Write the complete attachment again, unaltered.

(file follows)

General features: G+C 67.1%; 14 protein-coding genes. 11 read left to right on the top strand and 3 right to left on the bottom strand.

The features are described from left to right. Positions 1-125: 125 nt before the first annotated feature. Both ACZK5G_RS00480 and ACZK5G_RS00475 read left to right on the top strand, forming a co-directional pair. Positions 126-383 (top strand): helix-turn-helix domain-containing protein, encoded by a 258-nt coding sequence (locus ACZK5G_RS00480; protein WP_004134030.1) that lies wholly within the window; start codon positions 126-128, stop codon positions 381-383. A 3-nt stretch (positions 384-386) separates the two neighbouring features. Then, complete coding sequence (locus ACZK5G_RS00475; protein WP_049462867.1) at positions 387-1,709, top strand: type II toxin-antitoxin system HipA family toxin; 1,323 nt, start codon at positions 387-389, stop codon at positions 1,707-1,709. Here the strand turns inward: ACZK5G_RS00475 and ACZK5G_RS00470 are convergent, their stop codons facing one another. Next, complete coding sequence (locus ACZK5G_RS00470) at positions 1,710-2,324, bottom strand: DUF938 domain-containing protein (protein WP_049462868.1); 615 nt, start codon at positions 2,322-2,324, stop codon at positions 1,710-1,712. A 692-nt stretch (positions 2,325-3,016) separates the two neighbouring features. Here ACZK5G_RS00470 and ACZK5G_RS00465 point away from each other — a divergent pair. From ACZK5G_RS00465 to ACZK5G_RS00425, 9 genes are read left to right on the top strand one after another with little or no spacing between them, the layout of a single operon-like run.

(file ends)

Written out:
General features: G+C 67.1%; 14 protein-coding genes. 11 read left to right on the top strand and 3 right to left on the bottom strand.

The features are described from left to right. Positions 1-125: 125 nt before the first annotated feature. Both ACZK5G_RS00480 and ACZK5G_RS00475 read left to right on the top strand, forming a co-directional pair. Positions 126-383 (top strand): helix-turn-helix domain-containing protein, encoded by a 258-nt coding sequence (locus ACZK5G_RS00480; protein WP_004134030.1) that lies wholly within the window; start codon positions 126-128, stop codon positions 381-383. A 3-nt stretch (positions 384-386) separates the two neighbouring features. Then, complete coding sequence (locus ACZK5G_RS00475; protein WP_049462867.1) at positions 387-1,709, top strand: type II toxin-antitoxin system HipA family toxin; 1,323 nt, start codon at positions 387-389, stop codon at positions 1,707-1,709. Here the strand turns inward: ACZK5G_RS00475 and ACZK5G_RS00470 are convergent, their stop codons facing one another. Next, complete coding sequence (locus ACZK5G_RS00470) at positions 1,710-2,324, bottom strand: DUF938 domain-containing protein (protein WP_049462868.1); 615 nt, start codon at positions 2,322-2,324, stop codon at positions 1,710-1,712. A 692-nt stretch (positions 2,325-3,016) separates the two neighbouring features. Here ACZK5G_RS00470 and ACZK5G_RS00465 point away from each other — a divergent pair. From ACZK5G_RS00465 to ACZK5G_RS00425, 9 genes are read left to right on the top strand one after another with little or no spacing between them, the layout of a single operon-like run.